Anne managed a distorted smile. ‘It is God’s will, not mine that I am here. Egbert, you are a good man. Good and God fearing. But go and leave me to my penitence. I am well, and the Abbot will be returning soon. There is no need to worry. I have sinned against this most Holy Order, and this is the second and last of my corrections.’ Egbert returned his dagger to his belt and shook his head.

‘Then can I get you something?’ he asked. ‘Some water perhaps to relieve you of your suffering?’

Anne shook her head. ‘No Egbert, you are a fine man,’ she told him. ‘But I want nothing more than to be left alone with my prayers. The Abbot must not find you here. So please go and close the door behind you. And Egbert, worry not about me. I am well and will endure this ordeal.’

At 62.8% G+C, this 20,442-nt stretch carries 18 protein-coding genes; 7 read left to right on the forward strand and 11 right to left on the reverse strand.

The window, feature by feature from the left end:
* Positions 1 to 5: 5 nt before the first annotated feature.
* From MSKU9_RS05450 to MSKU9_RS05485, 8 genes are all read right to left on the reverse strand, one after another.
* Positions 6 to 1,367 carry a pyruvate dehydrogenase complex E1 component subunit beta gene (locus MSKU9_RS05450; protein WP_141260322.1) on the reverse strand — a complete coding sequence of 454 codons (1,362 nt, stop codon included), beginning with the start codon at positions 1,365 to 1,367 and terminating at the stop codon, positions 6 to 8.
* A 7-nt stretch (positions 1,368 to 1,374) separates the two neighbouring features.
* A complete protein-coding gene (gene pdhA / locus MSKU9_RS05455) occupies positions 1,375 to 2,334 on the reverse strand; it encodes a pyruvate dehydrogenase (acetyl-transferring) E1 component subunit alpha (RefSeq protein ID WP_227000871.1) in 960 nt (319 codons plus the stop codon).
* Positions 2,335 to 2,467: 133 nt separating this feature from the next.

Egbert’s head dropped. He did not agree but understood. Anne had committed a sin and this was to be her punishment. He looked her in the face and shook his head.

‘Anne, you are indeed a brave young girl,’ he told her. ‘May God remain with you and help you through this dreadful ordeal.’

Anne managed a smile. ‘Yes, God is here. He is here with me,’ she said. ‘So fear not. I will survive and come out of this a better and more devout Christian.’

Egbert bit hard on his bottom lip. He was moved to tears.

‘Then farewell my dear sweet Anne,’ he told her. ‘Be brave and my thoughts will always be with you.’

Using his staff for support, Egbert turned and hobbled from the chamber. At the door he turned to take one last look. Anne was indeed a brave young girl, but like she said, the Abbot must not find him here.

He closed the door and set off down the aisle. When the Abbot returned he would find him waiting at the foot of the steps.

The End

Copyright© 2012 by Nosbert. All rights reserved.